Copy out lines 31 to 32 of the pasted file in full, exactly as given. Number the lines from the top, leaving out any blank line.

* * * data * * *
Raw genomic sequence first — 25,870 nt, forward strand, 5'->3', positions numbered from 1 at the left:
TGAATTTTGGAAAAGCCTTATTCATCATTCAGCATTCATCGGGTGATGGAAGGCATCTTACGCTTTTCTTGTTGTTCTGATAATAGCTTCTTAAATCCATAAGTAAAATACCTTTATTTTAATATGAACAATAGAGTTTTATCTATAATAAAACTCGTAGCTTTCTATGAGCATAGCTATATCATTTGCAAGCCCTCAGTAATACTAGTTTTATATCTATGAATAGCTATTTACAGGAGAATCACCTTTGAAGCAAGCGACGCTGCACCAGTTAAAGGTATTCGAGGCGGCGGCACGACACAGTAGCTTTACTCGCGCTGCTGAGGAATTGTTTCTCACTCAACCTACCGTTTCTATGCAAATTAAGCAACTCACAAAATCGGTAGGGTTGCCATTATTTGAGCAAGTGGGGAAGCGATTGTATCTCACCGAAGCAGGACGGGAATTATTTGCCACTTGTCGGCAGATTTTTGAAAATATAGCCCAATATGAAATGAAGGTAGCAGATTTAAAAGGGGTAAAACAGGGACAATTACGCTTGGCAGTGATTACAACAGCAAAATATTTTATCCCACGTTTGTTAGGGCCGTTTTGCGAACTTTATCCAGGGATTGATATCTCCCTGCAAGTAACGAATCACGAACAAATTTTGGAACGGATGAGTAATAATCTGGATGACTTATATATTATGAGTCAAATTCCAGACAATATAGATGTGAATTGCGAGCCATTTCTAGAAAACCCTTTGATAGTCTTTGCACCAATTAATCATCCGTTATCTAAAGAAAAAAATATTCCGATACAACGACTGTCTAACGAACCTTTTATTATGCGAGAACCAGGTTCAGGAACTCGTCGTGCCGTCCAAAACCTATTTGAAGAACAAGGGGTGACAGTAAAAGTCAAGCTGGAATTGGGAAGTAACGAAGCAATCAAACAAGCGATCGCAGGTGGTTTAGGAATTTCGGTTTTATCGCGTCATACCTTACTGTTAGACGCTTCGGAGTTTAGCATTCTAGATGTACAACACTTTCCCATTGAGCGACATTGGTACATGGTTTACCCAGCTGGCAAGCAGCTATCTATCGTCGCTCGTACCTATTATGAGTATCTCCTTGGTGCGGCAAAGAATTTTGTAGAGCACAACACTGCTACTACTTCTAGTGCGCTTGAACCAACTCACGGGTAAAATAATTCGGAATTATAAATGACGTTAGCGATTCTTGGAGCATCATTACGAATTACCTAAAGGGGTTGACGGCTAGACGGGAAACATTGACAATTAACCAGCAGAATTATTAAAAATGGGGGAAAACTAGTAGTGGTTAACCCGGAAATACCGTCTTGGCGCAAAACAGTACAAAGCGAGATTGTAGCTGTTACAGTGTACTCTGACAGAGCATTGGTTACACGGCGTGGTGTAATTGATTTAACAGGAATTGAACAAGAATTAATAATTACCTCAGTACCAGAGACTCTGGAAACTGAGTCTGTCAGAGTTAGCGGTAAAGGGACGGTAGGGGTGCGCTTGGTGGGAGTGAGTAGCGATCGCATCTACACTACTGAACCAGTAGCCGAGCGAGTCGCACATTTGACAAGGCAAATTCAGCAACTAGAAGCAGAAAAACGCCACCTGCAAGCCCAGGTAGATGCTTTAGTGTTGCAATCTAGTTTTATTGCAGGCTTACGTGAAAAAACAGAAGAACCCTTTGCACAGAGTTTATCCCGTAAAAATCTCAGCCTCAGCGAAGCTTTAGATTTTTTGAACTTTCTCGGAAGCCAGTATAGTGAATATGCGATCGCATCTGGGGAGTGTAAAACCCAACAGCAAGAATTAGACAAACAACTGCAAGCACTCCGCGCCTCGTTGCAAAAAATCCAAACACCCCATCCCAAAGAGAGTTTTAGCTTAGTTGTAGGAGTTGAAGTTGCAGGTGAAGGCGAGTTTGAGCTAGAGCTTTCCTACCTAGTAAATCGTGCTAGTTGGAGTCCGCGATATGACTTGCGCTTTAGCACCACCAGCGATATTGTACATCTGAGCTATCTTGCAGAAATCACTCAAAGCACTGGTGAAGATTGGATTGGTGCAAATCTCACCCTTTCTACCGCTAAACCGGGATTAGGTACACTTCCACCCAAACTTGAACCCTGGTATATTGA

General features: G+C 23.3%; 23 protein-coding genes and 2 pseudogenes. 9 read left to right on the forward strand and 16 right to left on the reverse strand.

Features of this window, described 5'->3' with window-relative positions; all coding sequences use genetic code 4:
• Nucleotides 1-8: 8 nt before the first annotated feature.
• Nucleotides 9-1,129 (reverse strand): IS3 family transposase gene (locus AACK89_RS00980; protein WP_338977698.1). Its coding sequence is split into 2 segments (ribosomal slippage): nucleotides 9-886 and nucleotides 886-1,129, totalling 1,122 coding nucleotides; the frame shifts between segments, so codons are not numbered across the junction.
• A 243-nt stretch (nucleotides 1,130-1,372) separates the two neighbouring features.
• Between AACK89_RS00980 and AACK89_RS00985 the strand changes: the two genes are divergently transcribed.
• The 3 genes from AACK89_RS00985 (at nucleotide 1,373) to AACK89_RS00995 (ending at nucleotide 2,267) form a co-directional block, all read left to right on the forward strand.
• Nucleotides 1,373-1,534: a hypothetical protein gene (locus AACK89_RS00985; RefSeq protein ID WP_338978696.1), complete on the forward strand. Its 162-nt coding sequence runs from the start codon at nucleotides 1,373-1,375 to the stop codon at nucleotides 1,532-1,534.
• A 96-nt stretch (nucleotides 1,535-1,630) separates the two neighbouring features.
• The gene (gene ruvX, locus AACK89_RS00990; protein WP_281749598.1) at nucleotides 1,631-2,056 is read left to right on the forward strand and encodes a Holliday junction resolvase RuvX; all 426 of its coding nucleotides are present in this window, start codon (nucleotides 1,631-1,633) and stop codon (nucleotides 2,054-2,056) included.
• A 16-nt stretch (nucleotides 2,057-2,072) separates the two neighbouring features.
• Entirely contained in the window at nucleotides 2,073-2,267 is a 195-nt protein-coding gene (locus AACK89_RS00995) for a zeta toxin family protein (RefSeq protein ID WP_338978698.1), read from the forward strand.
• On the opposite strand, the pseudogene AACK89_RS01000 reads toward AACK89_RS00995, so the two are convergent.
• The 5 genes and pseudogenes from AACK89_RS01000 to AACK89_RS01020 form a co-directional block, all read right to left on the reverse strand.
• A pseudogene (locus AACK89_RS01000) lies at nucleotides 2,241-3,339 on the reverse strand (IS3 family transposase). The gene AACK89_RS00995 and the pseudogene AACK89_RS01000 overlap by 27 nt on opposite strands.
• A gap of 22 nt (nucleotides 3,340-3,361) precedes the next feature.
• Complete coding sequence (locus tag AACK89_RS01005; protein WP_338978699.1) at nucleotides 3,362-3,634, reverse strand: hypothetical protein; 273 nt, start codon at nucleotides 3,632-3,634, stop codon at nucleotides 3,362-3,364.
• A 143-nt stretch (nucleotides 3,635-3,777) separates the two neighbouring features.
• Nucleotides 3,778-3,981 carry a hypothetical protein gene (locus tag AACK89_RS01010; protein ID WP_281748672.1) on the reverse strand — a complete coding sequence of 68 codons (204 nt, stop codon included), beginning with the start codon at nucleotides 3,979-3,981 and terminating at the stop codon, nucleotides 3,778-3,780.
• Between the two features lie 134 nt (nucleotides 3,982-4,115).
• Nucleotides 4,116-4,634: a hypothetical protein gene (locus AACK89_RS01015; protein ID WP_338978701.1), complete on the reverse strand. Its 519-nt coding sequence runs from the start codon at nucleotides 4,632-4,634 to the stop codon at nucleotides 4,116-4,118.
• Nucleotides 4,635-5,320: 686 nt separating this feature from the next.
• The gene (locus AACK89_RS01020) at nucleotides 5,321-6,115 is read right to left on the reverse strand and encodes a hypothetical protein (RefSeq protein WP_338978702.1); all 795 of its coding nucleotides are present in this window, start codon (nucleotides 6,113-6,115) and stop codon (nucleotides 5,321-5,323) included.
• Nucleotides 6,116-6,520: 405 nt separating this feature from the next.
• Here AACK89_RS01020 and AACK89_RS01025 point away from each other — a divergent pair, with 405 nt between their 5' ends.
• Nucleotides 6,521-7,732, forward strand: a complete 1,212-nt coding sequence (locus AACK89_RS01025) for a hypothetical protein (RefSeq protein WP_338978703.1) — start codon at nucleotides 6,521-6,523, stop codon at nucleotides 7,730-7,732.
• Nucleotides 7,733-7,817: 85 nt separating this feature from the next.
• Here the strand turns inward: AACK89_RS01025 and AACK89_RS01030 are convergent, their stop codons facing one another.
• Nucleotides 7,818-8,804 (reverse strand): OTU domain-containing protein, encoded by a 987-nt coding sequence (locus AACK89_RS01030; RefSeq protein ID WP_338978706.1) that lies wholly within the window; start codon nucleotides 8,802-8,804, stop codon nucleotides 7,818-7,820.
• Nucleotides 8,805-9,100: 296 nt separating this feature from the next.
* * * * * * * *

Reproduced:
• Nucleotides 7,818-8,804 (reverse strand): OTU domain-containing protein, encoded by a 987-nt coding sequence (locus AACK89_RS01030; RefSeq protein ID WP_338978706.1) that lies wholly within the window; start codon nucleotides 8,802-8,804, stop codon nucleotides 7,818-7,820.
• Nucleotides 8,805-9,100: 296 nt separating this feature from the next.